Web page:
Emma Louise L'Aiguille, 34, and her Nigerian boyfriend at the time Anthony Esikalam Ndidi were arrested and charged in July with carrying more than 3 pounds of methamphetamine in a car suspected of being theirs.
The smuggling and trafficking of methamphetamines is one of Southeast Asia's greatest illegal drugs challenges, the United Nations said, and it carries a mandatory death sentence in Malaysia.
L'Aiguille, a nurse for the elderly, said she had no knowledge of the drugs and the car wasn't hers.
She was being held in a women's prison but walked from a Kuala Lumpur courtroom after prosecution dropped the charges.
L'Aiguille, from Melbourne but living in Perth when she was arrested, must remain in Malaysia to testify in the court case against Ndidi, a report by the Australian Broadcasting Corp. said.
A smiling L'Aiguille left the courtroom accompanied by her defense lawyer Muhammad Shafee Abdullah and was met by her father.
"I'm not taking anything for granted, life, freedom," she said.
"She is a person who is innocent," said Abdullah. "She had no knowledge that in the car, which she was driving, there were drugs.
Her Australian lawyer, Tania Scivetti, said L'Aiguille will remain in Malaysia to attend Ndidi's hearings, which could take up to six months and is a condition of her release, a report by Radio Australia said.
The pick-me-up stimulant methamphetamines are known as "ice," "the devil's drug," "poor man's cocaine," "chalk," "crank" and "crystal" within the illegal drug trade.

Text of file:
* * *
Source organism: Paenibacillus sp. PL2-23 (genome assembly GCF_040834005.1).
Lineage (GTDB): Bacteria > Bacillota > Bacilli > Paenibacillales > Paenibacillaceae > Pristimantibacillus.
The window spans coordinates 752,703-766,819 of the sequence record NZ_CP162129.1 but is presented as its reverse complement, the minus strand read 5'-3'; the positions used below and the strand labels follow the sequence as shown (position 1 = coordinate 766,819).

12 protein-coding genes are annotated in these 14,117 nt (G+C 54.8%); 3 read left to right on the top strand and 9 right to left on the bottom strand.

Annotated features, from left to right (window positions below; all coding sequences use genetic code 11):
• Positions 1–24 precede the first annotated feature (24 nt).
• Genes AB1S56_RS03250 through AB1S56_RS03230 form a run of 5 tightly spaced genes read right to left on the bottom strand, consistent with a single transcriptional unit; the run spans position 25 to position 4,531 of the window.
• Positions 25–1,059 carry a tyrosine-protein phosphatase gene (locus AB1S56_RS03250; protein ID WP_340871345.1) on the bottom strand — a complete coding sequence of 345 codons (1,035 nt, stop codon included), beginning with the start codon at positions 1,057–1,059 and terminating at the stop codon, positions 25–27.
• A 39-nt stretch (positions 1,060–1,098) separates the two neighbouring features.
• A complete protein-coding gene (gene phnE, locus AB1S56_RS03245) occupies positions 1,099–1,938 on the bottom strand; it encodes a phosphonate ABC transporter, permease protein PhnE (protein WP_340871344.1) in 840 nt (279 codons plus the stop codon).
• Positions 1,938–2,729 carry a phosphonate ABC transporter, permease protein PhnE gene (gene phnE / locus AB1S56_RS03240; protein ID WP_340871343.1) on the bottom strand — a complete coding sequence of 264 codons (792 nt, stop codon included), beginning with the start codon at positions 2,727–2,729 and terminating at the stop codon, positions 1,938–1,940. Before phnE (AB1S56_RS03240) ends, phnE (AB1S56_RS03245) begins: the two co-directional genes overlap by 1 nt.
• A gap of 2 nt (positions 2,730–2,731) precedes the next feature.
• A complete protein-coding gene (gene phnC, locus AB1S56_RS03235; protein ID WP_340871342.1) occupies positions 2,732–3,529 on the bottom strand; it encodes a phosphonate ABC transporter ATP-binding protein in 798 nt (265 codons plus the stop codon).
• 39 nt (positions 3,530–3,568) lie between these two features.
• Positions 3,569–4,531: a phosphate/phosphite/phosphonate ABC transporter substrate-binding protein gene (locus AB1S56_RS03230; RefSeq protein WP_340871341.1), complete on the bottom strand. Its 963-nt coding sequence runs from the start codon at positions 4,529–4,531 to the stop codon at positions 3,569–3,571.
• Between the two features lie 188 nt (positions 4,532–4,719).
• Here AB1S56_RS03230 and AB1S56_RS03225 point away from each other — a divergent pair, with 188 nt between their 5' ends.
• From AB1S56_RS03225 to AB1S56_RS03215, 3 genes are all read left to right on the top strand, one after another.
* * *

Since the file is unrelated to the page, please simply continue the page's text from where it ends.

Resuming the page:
It's appeal to drugs gangs is the ease of production, one reason it is the primary illicit drug threat in Asia, the U.N. Office on Drugs and Crime told a conference in Phnom Penh in July.
"Methamphetamine is the most widely used amphetamine-type stimulant drug in the region," Beate Hammond, manager of the United Nations' Global Synthetics Monitoring: Analyses, Reporting and Trends Program, told the conference.
Malaysia's police have been cracking down on organized groups, especially from Africa, believed to be involved in the smuggling of methamphetamines into Malaysia and their trafficking.
In September, police arrested three people, one of them a Nigerian, on suspicion of running a major international drugs smuggling ring.
The Nigerian man, 32, was arrested along with his wife, 31, at their bungalow in Lukut, near the capital's seaside resort area of Port Dickson, after a six-month surveillance operation, a report by The Star newspaper said at the time.
The suspect is believed to have arrived in Malaysia less than a year ago, director of Anti-Narcotics Investigations Department Commissioner Datuk Noor Rashid Ibrahim said.
"With his arrest, we hope to find out more about the syndicate's modus operandi and nab more suspects who worked for the syndicate in the days to come," Ibrahim said.
Malaysia, in conjunction with Thailand, also will focus more on women involved in the illegal drugs trade, and not just as drugs mules, a report by the Malaysian national news agency Bernama said.
Police in both countries have been focusing on men and many women traffickers have gone unnoticed.
This has allowed many women to get involved willingly, Ibrahim told the 35th Malaysia-Thailand meeting on Narcotics Law Enforcement Cooperation in George Town last week.
"This is not a new phenomena because many women are involved willingly and not being forced into such activities," he said.